Massachusetts’ top court on Wednesday reinstated former New England Patriots player Aaron Hernandez’s conviction on charges of murdering an acquaintance in 2013, making it easier for the victim’s family to sue his estate.
Hernandez hanged himself in his prison cell in 2017, days after being cleared of a separate 2012 double murder, leading a lower-court judge to toss his conviction under a longstanding state legal doctrine that vacated guilty sentences for people who died before they had exhausted the appeals process.
The Massachusetts Supreme Judicial Court scrapped that legal doctrine, saying that it was not in keeping with norms of “contemporary life.”
“When a defendant dies irrespective of cause, while a direct appeal as of right challenging his conviction is pending, the proper course is to dismiss the appeal as moot,” the court said.
Hernandez was convicted in 2015 of murdering acquaintance Odin Lloyd in an industrial park near his home by the Patriots’ stadium and sentenced to life in prison without possibility of parole. In 2017, he was cleared in a separate case of murdering two Cape Verdean men outside a Boston nightclub after a dispute over a spilled drink.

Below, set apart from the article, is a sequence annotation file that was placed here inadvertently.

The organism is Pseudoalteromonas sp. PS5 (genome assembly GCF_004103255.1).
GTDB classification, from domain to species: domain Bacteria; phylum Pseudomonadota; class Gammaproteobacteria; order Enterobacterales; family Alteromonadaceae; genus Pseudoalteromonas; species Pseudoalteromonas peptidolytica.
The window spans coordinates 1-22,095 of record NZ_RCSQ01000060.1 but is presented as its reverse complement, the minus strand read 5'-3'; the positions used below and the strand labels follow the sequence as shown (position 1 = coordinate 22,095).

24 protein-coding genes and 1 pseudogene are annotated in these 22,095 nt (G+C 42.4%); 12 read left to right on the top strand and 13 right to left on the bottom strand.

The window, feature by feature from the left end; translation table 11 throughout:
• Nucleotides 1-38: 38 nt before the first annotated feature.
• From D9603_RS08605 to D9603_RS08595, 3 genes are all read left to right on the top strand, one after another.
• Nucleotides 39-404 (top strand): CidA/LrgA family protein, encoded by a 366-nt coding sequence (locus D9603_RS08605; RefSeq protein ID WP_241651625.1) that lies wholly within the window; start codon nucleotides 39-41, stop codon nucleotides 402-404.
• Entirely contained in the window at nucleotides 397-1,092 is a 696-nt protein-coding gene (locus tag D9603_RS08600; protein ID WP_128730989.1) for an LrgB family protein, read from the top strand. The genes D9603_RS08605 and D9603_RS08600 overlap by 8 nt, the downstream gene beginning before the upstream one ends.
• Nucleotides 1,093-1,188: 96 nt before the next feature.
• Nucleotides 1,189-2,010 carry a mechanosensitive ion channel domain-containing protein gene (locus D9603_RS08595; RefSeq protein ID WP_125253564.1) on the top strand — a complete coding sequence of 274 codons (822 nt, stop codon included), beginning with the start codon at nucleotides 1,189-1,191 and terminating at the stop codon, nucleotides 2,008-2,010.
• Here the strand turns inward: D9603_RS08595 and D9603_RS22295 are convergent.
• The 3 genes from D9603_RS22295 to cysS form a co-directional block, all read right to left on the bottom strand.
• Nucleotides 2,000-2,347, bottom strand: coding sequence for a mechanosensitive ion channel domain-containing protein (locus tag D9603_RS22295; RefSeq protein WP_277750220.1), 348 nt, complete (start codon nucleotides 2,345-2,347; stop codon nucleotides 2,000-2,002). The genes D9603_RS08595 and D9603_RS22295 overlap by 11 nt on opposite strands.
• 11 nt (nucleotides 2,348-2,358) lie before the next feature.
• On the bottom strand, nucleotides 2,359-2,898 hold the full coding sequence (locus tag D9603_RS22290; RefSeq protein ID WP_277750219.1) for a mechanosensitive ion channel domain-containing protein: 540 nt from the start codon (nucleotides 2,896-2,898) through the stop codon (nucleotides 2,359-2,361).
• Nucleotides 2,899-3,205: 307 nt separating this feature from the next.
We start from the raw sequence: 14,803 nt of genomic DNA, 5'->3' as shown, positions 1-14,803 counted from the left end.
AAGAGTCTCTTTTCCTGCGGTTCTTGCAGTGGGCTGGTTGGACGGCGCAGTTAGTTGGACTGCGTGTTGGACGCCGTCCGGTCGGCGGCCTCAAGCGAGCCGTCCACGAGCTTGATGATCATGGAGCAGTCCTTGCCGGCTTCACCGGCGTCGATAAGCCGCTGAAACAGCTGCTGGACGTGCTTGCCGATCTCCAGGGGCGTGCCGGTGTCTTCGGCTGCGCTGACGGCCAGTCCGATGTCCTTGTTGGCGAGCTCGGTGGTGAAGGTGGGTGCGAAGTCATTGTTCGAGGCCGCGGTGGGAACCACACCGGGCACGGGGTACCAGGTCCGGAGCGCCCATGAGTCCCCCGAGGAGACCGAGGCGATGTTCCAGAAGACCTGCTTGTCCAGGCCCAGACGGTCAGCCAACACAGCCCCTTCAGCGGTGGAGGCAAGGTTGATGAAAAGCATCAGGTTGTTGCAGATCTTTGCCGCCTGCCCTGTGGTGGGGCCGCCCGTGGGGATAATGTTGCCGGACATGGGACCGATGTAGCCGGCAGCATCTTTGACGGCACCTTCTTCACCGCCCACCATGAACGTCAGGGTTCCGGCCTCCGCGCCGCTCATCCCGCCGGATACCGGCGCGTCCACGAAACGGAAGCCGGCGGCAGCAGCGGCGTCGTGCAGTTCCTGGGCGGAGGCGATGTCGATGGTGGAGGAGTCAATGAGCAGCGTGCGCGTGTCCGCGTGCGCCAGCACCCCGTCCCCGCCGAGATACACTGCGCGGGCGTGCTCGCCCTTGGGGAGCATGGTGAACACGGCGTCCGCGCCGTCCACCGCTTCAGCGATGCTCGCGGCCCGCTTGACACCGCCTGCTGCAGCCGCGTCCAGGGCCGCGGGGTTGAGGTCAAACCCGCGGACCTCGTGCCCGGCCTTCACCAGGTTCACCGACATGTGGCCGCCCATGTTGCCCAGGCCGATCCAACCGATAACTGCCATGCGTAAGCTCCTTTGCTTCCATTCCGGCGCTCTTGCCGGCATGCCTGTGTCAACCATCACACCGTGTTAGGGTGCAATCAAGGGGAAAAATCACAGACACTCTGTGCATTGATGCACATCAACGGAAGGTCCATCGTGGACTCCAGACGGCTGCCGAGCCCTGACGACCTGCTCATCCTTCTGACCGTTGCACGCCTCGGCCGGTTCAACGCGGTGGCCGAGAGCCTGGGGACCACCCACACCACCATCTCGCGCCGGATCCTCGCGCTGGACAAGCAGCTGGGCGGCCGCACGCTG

After the 27-year-old former athlete hung himself, his family turned his brain over to scientists who determined that Hernandez had the one of the worst cases of the brain disease chronic traumatic encephalopathy that they had ever seen.
CTE, which can cause premature dementia and violent behavior, is a condition caused by the sort of repeated head hits that have long been part of football. Multiple former players have sued the league over it and the NFL has scrambled to change rules to reduce the risk.
The high court’s decision clears the way for the victim’s family to file a wrongful death lawsuit against Hernandez, who had a $41 million contract when he was arrested for Lloyd’s killing, said Robert Bloom, a professor at Boston College Law School.
“What it means is that Lloyd’s family might be able to collect from the estate,” Bloom said. “They would have an action against the estate because of the wrongful death of their family member.”
Reporting by Barbara Goldberg in New York; Editing by Scott Malone and Tom Brown
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